In the sixties (a period that in political and cultural terms actually ran from about 1964 to 1972), the New Left was the source of most of the political passion and intensity in America. Liberals were considered wimps—wishy-washy, bourgeois. The militant organizer Saul Alinsky adopted the definition of a liberal as someone “who leaves the room when a fight begins.”
Now it’s hard to find any sixties lefties, except maybe in the rarefied precincts of a few universities where aging radicals still debate Marxism and deconstruction. Most of the political passion and intensity these days are on the radical conservative right.
But the two extremes—what remains of the sixties left, and the Radcons—share much of the same sense of moral superiority, the same unwillingness to consider alternative points of view.* There’s an important difference, though: The left never gained the power in America that the Radcons now have.
In my view, both extremes are wrong. Liberals, on the other hand, doubt that anyone has a monopoly on the truth. That’s why liber- als place such a high value on tolerance and democracy. That’s why liberals have insisted on a clear separation between church and state. And it’s also why liberals worry about wealth and power. When wealth and power become concentrated in the hands of a rela- tively few citizens, the strong become stronger; everyone else, more vulnerable.
The word “liberal” was used by George Washington to indicate a person of generosity or broad-mindedness, as opposed to those who wanted to deprive Catholics and Jews of their constitutional rights.2 Franklin D. Roosevelt defined a “liberal” this way: “[S]ay that civilization is a tree which, as it grows, continually produces rot and dead wood. The radical says: ‘Cut it down.’ The conservative says: ‘Don’t touch it.’ The liberal compromises: ‘Let’s prune, so that we lose neither the old trunk nor the new branches.’ ”3 FDR himself expanded and altered the common understanding of liberalism. Before the New Deal, liberalism was mostly about protecting people’s freedom.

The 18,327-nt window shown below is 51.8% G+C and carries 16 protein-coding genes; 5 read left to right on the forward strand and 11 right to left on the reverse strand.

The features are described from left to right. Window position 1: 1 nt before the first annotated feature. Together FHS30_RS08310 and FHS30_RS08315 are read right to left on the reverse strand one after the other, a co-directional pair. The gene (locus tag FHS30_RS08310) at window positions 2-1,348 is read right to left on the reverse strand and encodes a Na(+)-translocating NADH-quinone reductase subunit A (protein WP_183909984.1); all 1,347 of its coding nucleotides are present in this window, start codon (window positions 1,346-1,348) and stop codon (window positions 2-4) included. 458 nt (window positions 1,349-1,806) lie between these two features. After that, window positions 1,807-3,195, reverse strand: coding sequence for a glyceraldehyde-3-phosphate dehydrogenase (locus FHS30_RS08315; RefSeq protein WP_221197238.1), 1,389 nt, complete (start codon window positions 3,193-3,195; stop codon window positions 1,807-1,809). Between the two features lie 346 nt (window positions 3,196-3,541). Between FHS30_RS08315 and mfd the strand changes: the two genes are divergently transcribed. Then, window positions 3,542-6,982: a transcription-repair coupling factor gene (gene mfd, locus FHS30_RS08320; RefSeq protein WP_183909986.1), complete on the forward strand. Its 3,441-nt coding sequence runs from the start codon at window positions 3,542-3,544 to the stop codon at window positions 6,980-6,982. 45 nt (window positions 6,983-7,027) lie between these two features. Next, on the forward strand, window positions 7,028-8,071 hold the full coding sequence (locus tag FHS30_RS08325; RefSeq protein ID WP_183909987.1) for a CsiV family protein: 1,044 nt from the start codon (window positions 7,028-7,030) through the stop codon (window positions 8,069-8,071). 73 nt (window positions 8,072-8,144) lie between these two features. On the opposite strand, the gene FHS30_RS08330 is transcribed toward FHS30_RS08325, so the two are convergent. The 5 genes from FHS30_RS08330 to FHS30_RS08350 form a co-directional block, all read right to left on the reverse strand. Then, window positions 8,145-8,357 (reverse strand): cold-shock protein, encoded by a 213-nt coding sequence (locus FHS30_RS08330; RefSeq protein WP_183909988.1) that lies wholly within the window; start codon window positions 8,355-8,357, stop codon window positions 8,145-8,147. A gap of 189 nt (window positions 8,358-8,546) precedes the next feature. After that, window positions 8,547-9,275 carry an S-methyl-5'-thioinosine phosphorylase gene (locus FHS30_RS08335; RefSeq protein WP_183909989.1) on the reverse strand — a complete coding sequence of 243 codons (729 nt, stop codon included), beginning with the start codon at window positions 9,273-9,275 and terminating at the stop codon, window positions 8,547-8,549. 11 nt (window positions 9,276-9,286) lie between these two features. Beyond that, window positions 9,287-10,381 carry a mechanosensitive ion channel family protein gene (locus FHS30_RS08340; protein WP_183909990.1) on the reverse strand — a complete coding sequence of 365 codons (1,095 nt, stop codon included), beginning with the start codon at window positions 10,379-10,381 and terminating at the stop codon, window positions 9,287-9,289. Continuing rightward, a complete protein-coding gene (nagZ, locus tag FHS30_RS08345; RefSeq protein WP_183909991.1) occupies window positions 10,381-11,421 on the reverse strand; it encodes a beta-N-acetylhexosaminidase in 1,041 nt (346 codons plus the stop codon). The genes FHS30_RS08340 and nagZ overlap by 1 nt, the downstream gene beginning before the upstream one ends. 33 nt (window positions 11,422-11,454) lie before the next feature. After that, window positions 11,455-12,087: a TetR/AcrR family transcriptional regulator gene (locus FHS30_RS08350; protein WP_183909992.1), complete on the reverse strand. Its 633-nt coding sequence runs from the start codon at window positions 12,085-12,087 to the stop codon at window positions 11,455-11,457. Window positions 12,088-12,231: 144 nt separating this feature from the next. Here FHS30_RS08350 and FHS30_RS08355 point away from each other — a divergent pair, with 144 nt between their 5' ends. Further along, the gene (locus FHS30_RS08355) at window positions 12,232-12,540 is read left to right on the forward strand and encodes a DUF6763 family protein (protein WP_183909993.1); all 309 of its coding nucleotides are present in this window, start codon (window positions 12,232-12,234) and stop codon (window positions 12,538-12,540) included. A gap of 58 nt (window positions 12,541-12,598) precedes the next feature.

* Even some of the individuals are the same: A few lefties from the sixties transported their moral absolutism to the radical right in the late seventies and eighties and became “neoconservatives.” The term is generally applied to those who moved from far left to far right, but for the purposes of this discussion, I include them together with other Radcons.
But the Great Depression taught America that unemployment and bad luck could be just as harmful to personal freedom as tyranny. Protection against these required a larger role for government.
Henceforth, liberals were assumed to be in favor of a big government. But that’s way too simple. The government’s size or reach isn’t the issue. It’s what government does and whose interests it represents. Does it guard our civil liberties or intrude on our privacy? Does it protect the weak or promote the strong? I don’t want a big government eavesdropping on my private telephone calls or e-mail, checking the books I’ve borrowed from the library, monitoring my movements, telling me what I can and can’t say. I don’t want a big government pouring billions of dollars into big companies—energy behemoths, agribusinesses, pharmaceutical giants, whatever—because they’ve made large political donations. And I don’t like the idea of a giant military machine mounting “preemptive” wars without international backing. I don’t want a big government that’s the center of an intimidating, unaccountable empire.